Stress-free shopping experience

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Self Check Out Machines

The supermarket consumers have experienced long queues, negative responses from the staff, and concerns of privacy. There have been complaints and concerns from the consumers regarding instances where the items have been duplicated and or some unwanted items have been billed. When the customers purchase a large number of items, the cashiers tend to express negative attitudes and adverse responses to other customers waiting in the queues. 

As a solution to improve customer experience, ‘self-checkout’ (also known as self-service checkout and as semi-attended customer-activated terminal, or SACAT) could be introduced. These machines provide a mechanism for customers to process their own purchases from a retailer or from a supermarket.  

Backgrounds and results of self-service technologies acceptance and valuation, rapidness of the services, mechanism of perceived consistency, ease-of-use, cost reduction, and self-satisfaction are the plus points of ‘self-checkout machines’. The long queues at supermarkets can be eliminated using these machines. This could be a self-satisfactory experience for the consumers, a cost-effective way for the retailer. Further, it tends to increase the privacy of the consumer. 

The current trend across the consumer behaviours of Sri Lanka, especially of the young and middle-aged, is that they themselves would like to do their own shopping, (as the writer has observed, ladies are the prime consumers/customers who visit retailers/shops more often compared to the gentlemen). Customers would prefer to choose the product as per their desire, weigh the item, pack or wrap and pay themselves. Traditional ways used to run the boutiques in Sri Lanka, where the sales assistant would pick the items, offer it to the consumer, while consumers had minimal influence and choice to select the quality items as per their desire, would have been discouraged and would have disappointed consumers.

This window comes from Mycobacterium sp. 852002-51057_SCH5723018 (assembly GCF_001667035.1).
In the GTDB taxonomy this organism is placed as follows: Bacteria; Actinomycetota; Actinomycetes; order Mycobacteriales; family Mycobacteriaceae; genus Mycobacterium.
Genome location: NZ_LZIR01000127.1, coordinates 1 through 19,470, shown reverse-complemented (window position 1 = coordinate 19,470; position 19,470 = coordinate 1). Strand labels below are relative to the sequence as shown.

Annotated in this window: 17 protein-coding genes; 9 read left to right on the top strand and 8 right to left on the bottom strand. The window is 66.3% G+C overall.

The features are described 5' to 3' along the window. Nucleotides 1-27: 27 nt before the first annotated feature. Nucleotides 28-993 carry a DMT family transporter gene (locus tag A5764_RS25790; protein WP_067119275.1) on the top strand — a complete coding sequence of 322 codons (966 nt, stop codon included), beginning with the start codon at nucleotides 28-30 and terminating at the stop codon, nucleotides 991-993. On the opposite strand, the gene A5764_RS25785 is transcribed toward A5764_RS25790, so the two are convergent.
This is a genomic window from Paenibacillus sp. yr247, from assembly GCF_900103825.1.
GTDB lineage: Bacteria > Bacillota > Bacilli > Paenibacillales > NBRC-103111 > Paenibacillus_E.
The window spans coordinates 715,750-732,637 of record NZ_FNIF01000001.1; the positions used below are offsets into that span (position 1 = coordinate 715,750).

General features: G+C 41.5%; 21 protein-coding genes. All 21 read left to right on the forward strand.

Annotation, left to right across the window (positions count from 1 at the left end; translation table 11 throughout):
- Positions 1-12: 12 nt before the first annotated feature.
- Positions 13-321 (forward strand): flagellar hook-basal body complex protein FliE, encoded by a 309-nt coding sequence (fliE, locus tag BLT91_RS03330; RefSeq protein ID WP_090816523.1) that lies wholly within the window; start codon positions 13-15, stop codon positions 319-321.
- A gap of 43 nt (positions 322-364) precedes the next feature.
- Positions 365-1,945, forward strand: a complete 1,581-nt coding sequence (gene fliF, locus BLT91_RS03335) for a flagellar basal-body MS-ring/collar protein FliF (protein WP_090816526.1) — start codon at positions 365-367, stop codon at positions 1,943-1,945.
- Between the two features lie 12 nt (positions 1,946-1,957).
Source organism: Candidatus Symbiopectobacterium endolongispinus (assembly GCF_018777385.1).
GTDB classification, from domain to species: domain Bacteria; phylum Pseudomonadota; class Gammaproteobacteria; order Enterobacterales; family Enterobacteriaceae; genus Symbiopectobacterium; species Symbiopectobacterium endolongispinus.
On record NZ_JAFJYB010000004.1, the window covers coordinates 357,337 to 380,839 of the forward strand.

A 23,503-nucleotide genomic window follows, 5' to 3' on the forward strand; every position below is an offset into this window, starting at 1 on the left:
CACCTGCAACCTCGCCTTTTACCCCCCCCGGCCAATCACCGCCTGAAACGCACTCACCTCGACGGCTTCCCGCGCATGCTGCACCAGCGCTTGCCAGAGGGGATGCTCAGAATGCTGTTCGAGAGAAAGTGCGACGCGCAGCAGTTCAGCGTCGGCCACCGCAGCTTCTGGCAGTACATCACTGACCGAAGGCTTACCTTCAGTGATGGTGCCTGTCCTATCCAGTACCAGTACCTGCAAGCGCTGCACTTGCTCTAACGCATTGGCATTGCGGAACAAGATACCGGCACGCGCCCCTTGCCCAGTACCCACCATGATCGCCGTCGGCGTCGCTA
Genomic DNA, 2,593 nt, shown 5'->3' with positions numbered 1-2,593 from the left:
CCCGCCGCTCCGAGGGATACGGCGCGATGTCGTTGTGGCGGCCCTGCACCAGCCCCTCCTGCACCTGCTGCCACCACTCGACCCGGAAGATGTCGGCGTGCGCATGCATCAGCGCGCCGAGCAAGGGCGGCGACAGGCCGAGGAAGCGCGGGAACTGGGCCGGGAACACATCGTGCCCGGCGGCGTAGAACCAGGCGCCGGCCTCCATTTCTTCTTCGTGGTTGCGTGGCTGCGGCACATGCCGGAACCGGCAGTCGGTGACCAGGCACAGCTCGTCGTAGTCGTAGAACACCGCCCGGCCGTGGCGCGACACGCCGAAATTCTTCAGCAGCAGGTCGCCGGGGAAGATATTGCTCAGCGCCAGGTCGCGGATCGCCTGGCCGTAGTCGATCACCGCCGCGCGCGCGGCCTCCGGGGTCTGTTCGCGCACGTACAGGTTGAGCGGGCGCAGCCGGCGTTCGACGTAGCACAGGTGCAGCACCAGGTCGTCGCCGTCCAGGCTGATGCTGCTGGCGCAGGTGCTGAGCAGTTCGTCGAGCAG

Implementation of these self-checkout machines could result in special benefits to the retailer as well as the customers such as “smaller lines, rapid and high-quality checkout experience, perceived mechanism of self-satisfaction, privacy, and confidentiality (especially for ladies, who are conservative regarding purchases of personal items and undergarments), superior correctness and no (or minimal) complaints, a cost-effective mechanism and fewer communication dependencies with a checkout operator”. These machines are compact and user-friendly, easy to select as per the desire of the customer, and it is possible to fit more machines into a small space. No need for any additional labour cost and one person can monitor a few devices at the same time. 

These self-checkout machines also have some cons regardless of the aforementioned advantages; some customers might not be technology savvy, may lack knowledge of and or be less familiar with POS (point of sale) machines; some consumers would love to obtain the cashier’s point of view on certain products, even though it could affect privacy; and some of the consumers are used to the old ways of shopping and expect the checkout operators to engage in a little chit-chat. 

The perception of cost-cutting could result in occasional hitches and frustrated consumers, especially with the older generation, who are used to their ways of living which are not compatible with the new technology, in which case, these consumers may need to adapt. 

It will take some time for the consumers to get used to self-checkout machines. Until then the traditional POS (point of sales) systems and cashiers’ assistance should be available at the supermarkets/retailers. Since there are fewer employees monitoring self-service lanes, theft is a greater risk and the honesty of their customer base is another aspect that retailers would consider before implementing these self-checkout machines.

Self-service technology and self-checkouts need employee and customer training and will take time to reach customers. As an introduction to the system, few machines can be installed at selected outlets and customers could be randomly requested to use the self-checkout machines while employees are standing by if help is needed. The potential cost savings of self-checkout machines would be an incentive for the big box stores like Arpico Super Centre, Keells Super, and Cargills to ramp up self-checkout implementation in Sri Lanka.

(The writer is a Hotelier and Director of Finance.)

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